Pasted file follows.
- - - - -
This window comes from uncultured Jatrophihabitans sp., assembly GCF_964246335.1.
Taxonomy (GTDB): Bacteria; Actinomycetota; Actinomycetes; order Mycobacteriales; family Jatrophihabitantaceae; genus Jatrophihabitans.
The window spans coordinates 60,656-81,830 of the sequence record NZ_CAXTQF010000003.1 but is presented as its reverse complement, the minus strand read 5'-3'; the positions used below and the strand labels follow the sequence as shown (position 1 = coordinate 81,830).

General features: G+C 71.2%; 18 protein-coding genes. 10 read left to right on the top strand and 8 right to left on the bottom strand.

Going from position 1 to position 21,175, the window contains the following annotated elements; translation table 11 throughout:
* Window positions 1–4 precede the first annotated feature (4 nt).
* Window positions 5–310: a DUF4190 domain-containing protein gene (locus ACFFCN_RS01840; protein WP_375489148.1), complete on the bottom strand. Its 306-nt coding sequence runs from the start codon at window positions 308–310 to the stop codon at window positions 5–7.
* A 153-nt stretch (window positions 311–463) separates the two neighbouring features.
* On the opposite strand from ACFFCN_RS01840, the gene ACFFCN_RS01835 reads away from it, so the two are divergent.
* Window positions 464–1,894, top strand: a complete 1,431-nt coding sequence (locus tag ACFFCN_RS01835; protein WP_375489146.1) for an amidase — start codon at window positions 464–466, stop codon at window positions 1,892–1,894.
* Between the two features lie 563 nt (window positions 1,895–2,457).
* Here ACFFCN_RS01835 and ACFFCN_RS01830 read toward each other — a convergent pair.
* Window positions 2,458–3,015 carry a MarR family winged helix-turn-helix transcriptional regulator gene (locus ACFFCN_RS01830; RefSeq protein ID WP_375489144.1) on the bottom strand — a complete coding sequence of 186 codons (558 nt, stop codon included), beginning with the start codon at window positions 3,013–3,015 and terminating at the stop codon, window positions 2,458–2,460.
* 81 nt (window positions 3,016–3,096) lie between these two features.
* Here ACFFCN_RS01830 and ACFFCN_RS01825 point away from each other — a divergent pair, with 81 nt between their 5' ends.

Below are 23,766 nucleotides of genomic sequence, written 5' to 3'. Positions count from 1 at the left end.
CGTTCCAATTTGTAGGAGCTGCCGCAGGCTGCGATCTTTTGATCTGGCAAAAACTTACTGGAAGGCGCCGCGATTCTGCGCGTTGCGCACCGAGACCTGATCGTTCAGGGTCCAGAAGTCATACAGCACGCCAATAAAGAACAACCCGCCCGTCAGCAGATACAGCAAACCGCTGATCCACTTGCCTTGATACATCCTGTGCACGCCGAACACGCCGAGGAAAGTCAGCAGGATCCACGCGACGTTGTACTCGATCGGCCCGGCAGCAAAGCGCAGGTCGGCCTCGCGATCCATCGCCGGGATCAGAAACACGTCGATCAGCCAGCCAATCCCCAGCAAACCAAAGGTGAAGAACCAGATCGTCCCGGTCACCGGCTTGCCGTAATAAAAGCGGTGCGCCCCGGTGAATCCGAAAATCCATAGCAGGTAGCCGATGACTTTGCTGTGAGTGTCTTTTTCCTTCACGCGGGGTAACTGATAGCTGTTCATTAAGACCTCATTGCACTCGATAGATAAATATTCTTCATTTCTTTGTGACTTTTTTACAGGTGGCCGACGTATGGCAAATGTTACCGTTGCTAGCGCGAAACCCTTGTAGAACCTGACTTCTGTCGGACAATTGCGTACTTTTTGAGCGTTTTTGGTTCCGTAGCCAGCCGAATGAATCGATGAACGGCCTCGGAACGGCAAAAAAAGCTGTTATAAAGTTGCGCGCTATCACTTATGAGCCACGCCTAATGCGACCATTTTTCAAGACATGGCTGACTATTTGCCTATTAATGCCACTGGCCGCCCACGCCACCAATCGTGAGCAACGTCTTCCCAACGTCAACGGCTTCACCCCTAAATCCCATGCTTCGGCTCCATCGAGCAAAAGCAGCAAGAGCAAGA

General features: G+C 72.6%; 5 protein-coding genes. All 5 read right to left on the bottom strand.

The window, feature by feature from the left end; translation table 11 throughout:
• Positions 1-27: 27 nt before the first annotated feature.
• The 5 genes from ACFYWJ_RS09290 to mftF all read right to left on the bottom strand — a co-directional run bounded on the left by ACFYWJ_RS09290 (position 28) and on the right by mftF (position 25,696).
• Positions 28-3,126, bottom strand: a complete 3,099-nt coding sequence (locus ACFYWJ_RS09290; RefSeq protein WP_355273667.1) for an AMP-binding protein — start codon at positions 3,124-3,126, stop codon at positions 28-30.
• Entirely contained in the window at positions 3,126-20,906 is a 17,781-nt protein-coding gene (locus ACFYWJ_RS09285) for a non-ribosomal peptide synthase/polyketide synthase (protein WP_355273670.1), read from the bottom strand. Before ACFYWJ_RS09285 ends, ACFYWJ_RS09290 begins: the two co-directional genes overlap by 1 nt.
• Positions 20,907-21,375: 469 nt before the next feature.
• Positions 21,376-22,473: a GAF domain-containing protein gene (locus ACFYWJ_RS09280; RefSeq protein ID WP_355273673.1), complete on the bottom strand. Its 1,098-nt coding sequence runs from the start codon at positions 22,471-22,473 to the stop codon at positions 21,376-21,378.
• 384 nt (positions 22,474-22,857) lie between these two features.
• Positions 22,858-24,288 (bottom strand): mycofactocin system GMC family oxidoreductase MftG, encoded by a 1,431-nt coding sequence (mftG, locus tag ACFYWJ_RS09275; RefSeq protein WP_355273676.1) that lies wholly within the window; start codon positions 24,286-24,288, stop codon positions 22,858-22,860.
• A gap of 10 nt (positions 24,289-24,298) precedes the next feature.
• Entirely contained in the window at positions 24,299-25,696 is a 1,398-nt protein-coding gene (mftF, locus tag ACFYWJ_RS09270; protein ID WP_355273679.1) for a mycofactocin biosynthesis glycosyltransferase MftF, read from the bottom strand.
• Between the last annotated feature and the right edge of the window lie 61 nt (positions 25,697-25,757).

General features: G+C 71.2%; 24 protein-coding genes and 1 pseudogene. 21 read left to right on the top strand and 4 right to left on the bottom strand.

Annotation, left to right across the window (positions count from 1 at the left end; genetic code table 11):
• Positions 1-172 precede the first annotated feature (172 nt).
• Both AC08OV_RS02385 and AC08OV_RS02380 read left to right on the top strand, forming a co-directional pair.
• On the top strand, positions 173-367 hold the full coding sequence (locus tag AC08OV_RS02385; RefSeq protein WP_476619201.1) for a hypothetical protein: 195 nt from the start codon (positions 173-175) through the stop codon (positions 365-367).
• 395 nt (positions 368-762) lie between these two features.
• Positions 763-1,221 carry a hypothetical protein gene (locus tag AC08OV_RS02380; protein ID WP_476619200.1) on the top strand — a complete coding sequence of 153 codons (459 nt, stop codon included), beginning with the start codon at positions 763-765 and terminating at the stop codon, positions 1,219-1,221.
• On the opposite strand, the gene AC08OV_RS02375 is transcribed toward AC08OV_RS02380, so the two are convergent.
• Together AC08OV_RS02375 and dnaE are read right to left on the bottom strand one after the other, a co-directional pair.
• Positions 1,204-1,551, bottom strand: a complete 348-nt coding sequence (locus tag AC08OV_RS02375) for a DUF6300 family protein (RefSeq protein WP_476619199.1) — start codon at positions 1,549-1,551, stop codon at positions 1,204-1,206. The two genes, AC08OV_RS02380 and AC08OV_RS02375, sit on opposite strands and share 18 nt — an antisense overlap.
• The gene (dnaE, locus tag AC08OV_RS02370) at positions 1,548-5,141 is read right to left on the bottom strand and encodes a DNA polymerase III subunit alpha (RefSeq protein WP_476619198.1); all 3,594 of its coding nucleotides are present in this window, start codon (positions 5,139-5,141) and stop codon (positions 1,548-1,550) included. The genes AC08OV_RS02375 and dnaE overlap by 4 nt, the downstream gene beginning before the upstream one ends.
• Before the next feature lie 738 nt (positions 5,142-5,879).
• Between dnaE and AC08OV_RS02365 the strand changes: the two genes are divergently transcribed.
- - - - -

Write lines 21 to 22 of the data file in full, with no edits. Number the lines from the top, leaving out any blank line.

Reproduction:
• The 5 genes from ACFYWJ_RS09290 to mftF all read right to left on the bottom strand — a co-directional run bounded on the left by ACFYWJ_RS09290 (position 28) and on the right by mftF (position 25,696).
• Positions 28-3,126, bottom strand: a complete 3,099-nt coding sequence (locus ACFYWJ_RS09290; RefSeq protein WP_355273667.1) for an AMP-binding protein — start codon at positions 3,124-3,126, stop codon at positions 28-30.